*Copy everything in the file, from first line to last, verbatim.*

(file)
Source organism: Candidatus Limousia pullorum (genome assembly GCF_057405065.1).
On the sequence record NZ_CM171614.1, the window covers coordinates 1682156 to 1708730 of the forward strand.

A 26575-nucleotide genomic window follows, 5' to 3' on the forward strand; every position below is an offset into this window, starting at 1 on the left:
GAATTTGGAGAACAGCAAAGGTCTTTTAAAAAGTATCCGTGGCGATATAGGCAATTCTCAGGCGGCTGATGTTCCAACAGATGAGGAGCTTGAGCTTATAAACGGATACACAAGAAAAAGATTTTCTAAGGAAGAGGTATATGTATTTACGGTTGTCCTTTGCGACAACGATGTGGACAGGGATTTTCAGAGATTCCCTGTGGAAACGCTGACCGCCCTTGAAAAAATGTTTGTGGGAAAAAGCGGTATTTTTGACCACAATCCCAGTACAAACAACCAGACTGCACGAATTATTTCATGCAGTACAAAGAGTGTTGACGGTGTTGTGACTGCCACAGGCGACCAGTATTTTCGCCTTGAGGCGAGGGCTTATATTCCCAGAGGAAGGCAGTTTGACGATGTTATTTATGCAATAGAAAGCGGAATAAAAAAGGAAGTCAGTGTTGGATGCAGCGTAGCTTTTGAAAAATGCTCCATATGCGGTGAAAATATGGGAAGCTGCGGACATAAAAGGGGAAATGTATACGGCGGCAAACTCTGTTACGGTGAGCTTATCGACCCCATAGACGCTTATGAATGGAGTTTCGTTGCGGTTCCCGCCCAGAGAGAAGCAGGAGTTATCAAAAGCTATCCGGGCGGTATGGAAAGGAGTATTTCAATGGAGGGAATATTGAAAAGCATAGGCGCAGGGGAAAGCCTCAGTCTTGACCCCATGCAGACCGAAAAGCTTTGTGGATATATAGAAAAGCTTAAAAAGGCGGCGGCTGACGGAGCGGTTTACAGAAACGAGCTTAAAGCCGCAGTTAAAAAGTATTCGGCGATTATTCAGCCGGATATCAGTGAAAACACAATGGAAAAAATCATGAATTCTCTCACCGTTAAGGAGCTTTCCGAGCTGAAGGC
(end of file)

Source organism: Candidatus Limousia pullorum (genome assembly GCF_057405065.1).
On the sequence record NZ_CM171614.1, the window covers coordinates 1682156 to 1708730 of the forward strand.

A 26575-nucleotide genomic window follows, 5' to 3' on the forward strand; every position below is an offset into this window, starting at 1 on the left:
GAATTTGGAGAACAGCAAAGGTCTTTTAAAAAGTATCCGTGGCGATATAGGCAATTCTCAGGCGGCTGATGTTCCAACAGATGAGGAGCTTGAGCTTATAAACGGATACACAAGAAAAAGATTTTCTAAGGAAGAGGTATATGTATTTACGGTTGTCCTTTGCGACAACGATGTGGACAGGGATTTTCAGAGATTCCCTGTGGAAACGCTGACCGCCCTTGAAAAAATGTTTGTGGGAAAAAGCGGTATTTTTGACCACAATCCCAGTACAAACAACCAGACTGCACGAATTATTTCATGCAGTACAAAGAGTGTTGACGGTGTTGTGACTGCCACAGGCGACCAGTATTTTCGCCTTGAGGCGAGGGCTTATATTCCCAGAGGAAGGCAGTTTGACGATGTTATTTATGCAATAGAAAGCGGAATAAAAAAGGAAGTCAGTGTTGGATGCAGCGTAGCTTTTGAAAAATGCTCCATATGCGGTGAAAATATGGGAAGCTGCGGACATAAAAGGGGAAATGTATACGGCGGCAAACTCTGTTACGGTGAGCTTATCGACCCCATAGACGCTTATGAATGGAGTTTCGTTGCGGTTCCCGCCCAGAGAGAAGCAGGAGTTATCAAAAGCTATCCGGGCGGTATGGAAAGGAGTATTTCAATGGAGGGAATATTGAAAAGCATAGGCGCAGGGGAAAGCCTCAGTCTTGACCCCATGCAGACCGAAAAGCTTTGTGGATATATAGAAAAGCTTAAAAAGGCGGCGGCTGACGGAGCGGTTTACAGAAACGAGCTTAAAGCCGCAGTTAAAAAGTATTCGGCGATTATTCAGCCGGATATCAGTGAAAACACAATGGAAAAAATCATGAATTCTCTCACCGTTAAGGAGCTTTCCGAGCTGAAGGC